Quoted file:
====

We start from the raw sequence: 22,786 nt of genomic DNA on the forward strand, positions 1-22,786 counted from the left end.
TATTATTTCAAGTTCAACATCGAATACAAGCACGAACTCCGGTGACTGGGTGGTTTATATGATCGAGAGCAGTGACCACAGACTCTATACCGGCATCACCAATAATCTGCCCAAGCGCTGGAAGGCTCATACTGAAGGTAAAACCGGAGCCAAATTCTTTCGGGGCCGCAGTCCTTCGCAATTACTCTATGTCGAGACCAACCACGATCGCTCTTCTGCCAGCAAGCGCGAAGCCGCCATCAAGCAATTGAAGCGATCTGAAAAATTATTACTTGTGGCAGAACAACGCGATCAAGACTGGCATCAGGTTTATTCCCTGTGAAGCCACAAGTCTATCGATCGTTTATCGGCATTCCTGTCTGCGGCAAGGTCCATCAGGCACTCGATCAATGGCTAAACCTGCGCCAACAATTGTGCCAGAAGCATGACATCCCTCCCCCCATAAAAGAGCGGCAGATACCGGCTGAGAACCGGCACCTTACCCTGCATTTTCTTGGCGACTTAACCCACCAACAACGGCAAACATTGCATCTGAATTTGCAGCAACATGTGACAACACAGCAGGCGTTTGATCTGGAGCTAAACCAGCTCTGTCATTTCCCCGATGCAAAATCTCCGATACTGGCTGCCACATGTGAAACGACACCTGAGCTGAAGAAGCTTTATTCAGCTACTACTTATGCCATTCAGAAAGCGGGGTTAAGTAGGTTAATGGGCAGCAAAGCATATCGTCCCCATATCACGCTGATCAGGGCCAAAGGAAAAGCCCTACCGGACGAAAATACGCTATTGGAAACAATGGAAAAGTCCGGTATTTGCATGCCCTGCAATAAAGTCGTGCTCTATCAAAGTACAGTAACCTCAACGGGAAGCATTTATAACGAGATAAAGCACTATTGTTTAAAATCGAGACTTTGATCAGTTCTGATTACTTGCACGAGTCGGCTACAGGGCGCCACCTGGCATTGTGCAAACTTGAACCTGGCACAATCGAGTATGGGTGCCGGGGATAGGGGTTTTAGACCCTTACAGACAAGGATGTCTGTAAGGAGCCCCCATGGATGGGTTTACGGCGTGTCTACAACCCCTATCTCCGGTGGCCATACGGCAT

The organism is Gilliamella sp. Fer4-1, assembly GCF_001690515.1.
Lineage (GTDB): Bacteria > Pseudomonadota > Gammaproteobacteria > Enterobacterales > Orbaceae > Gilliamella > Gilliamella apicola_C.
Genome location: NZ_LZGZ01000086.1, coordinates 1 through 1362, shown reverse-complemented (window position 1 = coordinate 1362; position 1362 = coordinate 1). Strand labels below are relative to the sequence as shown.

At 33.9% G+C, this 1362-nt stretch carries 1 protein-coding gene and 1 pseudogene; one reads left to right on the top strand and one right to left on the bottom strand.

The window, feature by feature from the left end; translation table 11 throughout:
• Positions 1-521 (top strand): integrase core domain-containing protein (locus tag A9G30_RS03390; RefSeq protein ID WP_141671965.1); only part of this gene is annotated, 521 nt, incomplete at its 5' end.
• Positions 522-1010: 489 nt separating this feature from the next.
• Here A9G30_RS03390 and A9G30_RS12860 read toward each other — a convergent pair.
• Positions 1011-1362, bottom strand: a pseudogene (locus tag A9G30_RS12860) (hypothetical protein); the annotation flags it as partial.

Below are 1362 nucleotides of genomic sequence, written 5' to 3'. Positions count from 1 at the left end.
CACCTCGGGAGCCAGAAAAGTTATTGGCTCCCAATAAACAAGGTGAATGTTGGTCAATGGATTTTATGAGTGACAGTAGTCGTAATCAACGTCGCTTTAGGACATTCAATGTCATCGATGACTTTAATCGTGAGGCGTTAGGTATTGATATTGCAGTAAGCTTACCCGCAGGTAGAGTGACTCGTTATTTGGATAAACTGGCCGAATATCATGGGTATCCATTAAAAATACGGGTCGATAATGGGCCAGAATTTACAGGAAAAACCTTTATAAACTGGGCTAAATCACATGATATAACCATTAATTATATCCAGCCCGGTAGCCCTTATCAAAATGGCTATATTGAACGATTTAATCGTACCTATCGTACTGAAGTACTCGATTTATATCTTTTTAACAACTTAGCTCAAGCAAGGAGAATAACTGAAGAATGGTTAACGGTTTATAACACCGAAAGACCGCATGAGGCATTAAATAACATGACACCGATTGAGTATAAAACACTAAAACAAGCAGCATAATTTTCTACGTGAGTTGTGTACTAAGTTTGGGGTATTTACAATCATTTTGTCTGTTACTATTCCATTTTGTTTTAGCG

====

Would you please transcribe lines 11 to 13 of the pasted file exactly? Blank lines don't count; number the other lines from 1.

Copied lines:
• Positions 1011-1362, bottom strand: a pseudogene (locus tag A9G30_RS12860) (hypothetical protein); the annotation flags it as partial.

Below are 1362 nucleotides of genomic sequence, written 5' to 3'. Positions count from 1 at the left end.
CACCTCGGGAGCCAGAAAAGTTATTGGCTCCCAATAAACAAGGTGAATGTTGGTCAATGGATTTTATGAGTGACAGTAGTCGTAATCAACGTCGCTTTAGGACATTCAATGTCATCGATGACTTTAATCGTGAGGCGTTAGGTATTGATATTGCAGTAAGCTTACCCGCAGGTAGAGTGACTCGTTATTTGGATAAACTGGCCGAATATCATGGGTATCCATTAAAAATACGGGTCGATAATGGGCCAGAATTTACAGGAAAAACCTTTATAAACTGGGCTAAATCACATGATATAACCATTAATTATATCCAGCCCGGTAGCCCTTATCAAAATGGCTATATTGAACGATTTAATCGTACCTATCGTACTGAAGTACTCGATTTATATCTTTTTAACAACTTAGCTCAAGCAAGGAGAATAACTGAAGAATGGTTAACGGTTTATAACACCGAAAGACCGCATGAGGCATTAAATAACATGACACCGATTGAGTATAAAACACTAAAACAAGCAGCATAATTTTCTACGTGAGTTGTGTACTAAGTTTGGGGTATTTACAATCATTTTGTCTGTTACTATTCCATTTTGTTTTAGCG